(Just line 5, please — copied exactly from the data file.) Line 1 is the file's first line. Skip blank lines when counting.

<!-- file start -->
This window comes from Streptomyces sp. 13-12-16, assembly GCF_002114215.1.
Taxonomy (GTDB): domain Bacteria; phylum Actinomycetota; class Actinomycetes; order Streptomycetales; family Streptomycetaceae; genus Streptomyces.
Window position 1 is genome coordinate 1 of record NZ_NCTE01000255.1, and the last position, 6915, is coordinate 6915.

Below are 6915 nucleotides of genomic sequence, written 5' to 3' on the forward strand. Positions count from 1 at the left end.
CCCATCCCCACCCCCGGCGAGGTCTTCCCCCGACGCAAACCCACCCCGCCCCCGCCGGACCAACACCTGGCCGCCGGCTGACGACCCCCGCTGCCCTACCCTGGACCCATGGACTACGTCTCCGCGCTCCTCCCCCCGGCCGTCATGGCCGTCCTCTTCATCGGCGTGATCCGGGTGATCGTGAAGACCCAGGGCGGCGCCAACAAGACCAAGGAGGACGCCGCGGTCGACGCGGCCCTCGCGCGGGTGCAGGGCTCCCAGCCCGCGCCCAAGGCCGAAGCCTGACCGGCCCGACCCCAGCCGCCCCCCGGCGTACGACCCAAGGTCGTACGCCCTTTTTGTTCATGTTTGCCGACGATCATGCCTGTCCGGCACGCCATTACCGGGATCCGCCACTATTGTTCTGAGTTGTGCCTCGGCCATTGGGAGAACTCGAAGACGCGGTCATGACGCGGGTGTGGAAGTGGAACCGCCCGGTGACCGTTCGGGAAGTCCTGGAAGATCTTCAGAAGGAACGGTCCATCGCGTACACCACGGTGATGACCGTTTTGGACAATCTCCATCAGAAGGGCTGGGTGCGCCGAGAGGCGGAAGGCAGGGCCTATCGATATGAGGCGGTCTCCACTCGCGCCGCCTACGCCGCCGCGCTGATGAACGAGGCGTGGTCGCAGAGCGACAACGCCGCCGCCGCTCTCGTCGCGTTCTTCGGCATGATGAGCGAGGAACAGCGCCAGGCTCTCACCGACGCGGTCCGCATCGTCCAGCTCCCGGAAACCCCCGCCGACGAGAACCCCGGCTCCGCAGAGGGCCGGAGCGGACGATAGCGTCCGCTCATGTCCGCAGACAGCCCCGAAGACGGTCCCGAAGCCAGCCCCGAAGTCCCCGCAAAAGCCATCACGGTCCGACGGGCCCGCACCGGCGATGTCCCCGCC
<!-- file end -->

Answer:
CCCATCCCCACCCCCGGCGAGGTCTTCCCCCGACGCAAACCCACCCCGCCCCCGCCGGACCAACACCTGGCCGCCGGCTGACGACCCCCGCTGCCCTACCCTGGACCCATGGACTACGTCTCCGCGCTCCTCCCCCCGGCCGTCATGGCCGTCCTCTTCATCGGCGTGATCCGGGTGATCGTGAAGACCCAGGGCGGCGCCAACAAGACCAAGGAGGACGCCGCGGTCGACGCGGCCCTCGCGCGGGTGCAGGGCTCCCAGCCCGCGCCCAAGGCCGAAGCCTGACCGGCCCGACCCCAGCCGCCCCCCGGCGTACGACCCAAGGTCGTACGCCCTTTTTGTTCATGTTTGCCGACGATCATGCCTGTCCGGCACGCCATTACCGGGATCCGCCACTATTGTTCTGAGTTGTGCCTCGGCCATTGGGAGAACTCGAAGACGCGGTCATGACGCGGGTGTGGAAGTGGAACCGCCCGGTGACCGTTCGGGAAGTCCTGGAAGATCTTCAGAAGGAACGGTCCATCGCGTACACCACGGTGATGACCGTTTTGGACAATCTCCATCAGAAGGGCTGGGTGCGCCGAGAGGCGGAAGGCAGGGCCTATCGATATGAGGCGGTCTCCACTCGCGCCGCCTACGCCGCCGCGCTGATGAACGAGGCGTGGTCGCAGAGCGACAACGCCGCCGCCGCTCTCGTCGCGTTCTTCGGCATGATGAGCGAGGAACAGCGCCAGGCTCTCACCGACGCGGTCCGCATCGTCCAGCTCCCGGAAACCCCCGCCGACGAGAACCCCGGCTCCGCAGAGGGCCGGAGCGGACGATAGCGTCCGCTCATGTCCGCAGACAGCCCCGAAGACGGTCCCGAAGCCAGCCCCGAAGTCCCCGCAAAAGCCATCACGGTCCGACGGGCCCGCACCGGCGATGTCCCCGCC